Anxiety: PTSD can cause anxiety. If you are a veteran with anxiety and PTSD, you may be eligible for PTSD and anxiety veterans benefits. Many veterans with PTSD experience anxiety to some degree.
Bipolar Disorder: PTSD has also been linked to bipolar disorder. This life-changing mental condition is also common amongst veterans. The VA does offer bipolar disorder veterans benefits. You can apply for PTSD and bipolar disorder benefits on the same application.
Depression: Veterans suffer from depression at a higher rate than the civilian population. The stressors of serving in the military can trigger depression. PTSD has been directly linked to depression. To help, the VA offers PTSD and depression benefits to those affected veterans.
Schizophrenia: Veterans with PTSD often have other mental conditions that are affecting them. One common mental condition amongst veterans is schizophrenia. This mental condition can drastically alter a person’s life. That is why there are veterans disability benefits for schizophrenia. Veterans who suffer from this may also be considered unemployable and eligible for other benefits as well.
Help For Vets That Can’t Work From PTSD
The Veterans Administration offers Total Disability Individual Unemployability (TDIU) benefits to veterans who can’t work from service-connected disabilities. These benefits pay the same as a 100% rating but have different evidentiary requirements. The difference between a 100% rating and Individual Unemployability is one benefit is based upon ratings while the other is based upon your ability to work.
The VA offers PTSD Individual Unemployability benefits to veterans who meet the VA’s guidelines on eligibility. Woods & Woods Individual Unemployability lawyers often work with a vocational expert to help show how your service-connected disabilities are affecting your ability to work. Remember, evidence is always needed to win your claim.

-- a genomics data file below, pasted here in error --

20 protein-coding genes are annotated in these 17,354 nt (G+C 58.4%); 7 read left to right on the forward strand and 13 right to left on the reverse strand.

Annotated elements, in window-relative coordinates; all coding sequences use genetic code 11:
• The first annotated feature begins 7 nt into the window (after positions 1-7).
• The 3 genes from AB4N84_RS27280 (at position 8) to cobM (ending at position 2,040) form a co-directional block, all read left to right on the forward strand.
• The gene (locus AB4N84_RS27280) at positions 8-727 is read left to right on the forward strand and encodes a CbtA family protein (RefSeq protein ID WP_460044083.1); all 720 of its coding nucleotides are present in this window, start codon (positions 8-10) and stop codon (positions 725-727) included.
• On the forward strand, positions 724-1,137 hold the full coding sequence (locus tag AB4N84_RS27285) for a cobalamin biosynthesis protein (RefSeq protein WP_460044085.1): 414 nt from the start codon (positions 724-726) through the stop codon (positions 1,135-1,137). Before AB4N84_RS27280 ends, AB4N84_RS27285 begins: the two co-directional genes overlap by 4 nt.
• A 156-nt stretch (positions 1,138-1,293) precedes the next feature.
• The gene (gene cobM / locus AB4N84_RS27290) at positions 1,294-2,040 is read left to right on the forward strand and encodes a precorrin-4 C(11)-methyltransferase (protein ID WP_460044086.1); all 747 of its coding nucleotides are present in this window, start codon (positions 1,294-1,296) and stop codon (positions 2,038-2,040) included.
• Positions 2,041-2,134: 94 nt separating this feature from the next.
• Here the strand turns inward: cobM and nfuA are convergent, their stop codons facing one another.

PTSD Appeals & Denials Rating Decisions
After having your PTSD claim denied, you may not understand the VA’s reasoning. If you need help understanding why your VA disability was denied, give us a call. There is never a charge to have our law firm review your PTSD Rating Decision and give you a legal opinion. Sometimes we suggest veterans don’t appeal their claim. We will give you an honest VA benefits evaluation after having your PTSD claim denied.
There is never a cost to talk to our VA benefits appeal lawyers. If you do decide to hire us, you’ll be given an experienced VA certified disability attorney. The VA disability lawyers at Woods & Woods has filed thousands of appeals against the VA. We are a nationwide law firm and our veterans disability benefits lawyers can help veterans regardless of where they live. Was your PTSD claim denied? Talk to us about your claim at no cost.
FAQ: Hiring a PTSD Denial Attorney
After having your PTSD claim denied, we highly suggest you talk with an experienced veterans disability lawyer. Appealing after having your PTSD claim denied doesn’t need to be difficult. A veterans disability lawyer can make the process easy for you. Let us handle the VA.
- Can I afford a lawyer? You can afford a lawyer to appeal after having your PTSD claim denied. You never have to pay our PTSD appeal lawyers upfront.
- What is the fee? If your appeal is successful, our PTSD appeal lawyers charge 20% of back pay and case expenses. We never touch your future benefits.
- What if my claim isn’t successful? You don’t owe us a penny if your appeal is not successful.
- What is the cost for a claim evaluation? Nothing. After having your PTSD claim denied, call us and learn your rights for free.